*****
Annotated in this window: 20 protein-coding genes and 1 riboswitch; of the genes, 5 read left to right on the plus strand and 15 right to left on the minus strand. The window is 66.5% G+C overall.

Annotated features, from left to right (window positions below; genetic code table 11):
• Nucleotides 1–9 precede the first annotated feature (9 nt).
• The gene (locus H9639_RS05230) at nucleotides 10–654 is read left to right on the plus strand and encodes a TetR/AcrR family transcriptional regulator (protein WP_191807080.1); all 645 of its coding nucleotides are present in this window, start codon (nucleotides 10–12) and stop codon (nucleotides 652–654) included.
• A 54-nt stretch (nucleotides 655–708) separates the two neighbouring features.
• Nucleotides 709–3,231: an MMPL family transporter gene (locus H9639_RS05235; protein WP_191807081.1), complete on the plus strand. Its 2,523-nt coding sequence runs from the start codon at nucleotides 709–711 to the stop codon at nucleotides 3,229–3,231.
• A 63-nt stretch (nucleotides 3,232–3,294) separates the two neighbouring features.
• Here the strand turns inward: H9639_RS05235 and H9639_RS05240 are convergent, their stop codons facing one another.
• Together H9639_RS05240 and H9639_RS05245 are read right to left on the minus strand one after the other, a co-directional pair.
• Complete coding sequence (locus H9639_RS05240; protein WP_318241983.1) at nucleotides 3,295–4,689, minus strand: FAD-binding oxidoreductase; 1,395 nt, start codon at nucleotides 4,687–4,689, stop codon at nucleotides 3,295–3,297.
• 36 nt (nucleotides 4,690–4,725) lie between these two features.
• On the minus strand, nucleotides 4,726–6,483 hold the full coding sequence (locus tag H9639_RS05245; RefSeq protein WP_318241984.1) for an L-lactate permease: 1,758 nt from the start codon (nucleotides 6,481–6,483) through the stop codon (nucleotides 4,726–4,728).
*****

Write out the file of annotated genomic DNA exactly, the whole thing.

Annotated in this window: 20 protein-coding genes and 1 riboswitch; of the genes, 5 read left to right on the plus strand and 15 right to left on the minus strand. The window is 66.5% G+C overall.

Annotated features, from left to right (window positions below; genetic code table 11):
• Nucleotides 1–9 precede the first annotated feature (9 nt).
• The gene (locus H9639_RS05230) at nucleotides 10–654 is read left to right on the plus strand and encodes a TetR/AcrR family transcriptional regulator (protein WP_191807080.1); all 645 of its coding nucleotides are present in this window, start codon (nucleotides 10–12) and stop codon (nucleotides 652–654) included.
• A 54-nt stretch (nucleotides 655–708) separates the two neighbouring features.
• Nucleotides 709–3,231: an MMPL family transporter gene (locus H9639_RS05235; protein WP_191807081.1), complete on the plus strand. Its 2,523-nt coding sequence runs from the start codon at nucleotides 709–711 to the stop codon at nucleotides 3,229–3,231.
• A 63-nt stretch (nucleotides 3,232–3,294) separates the two neighbouring features.
• Here the strand turns inward: H9639_RS05235 and H9639_RS05240 are convergent, their stop codons facing one another.
• Together H9639_RS05240 and H9639_RS05245 are read right to left on the minus strand one after the other, a co-directional pair.
• Complete coding sequence (locus H9639_RS05240; protein WP_318241983.1) at nucleotides 3,295–4,689, minus strand: FAD-binding oxidoreductase; 1,395 nt, start codon at nucleotides 4,687–4,689, stop codon at nucleotides 3,295–3,297.
• 36 nt (nucleotides 4,690–4,725) lie between these two features.
• On the minus strand, nucleotides 4,726–6,483 hold the full coding sequence (locus tag H9639_RS05245; RefSeq protein WP_318241984.1) for an L-lactate permease: 1,758 nt from the start codon (nucleotides 6,481–6,483) through the stop codon (nucleotides 4,726–4,728).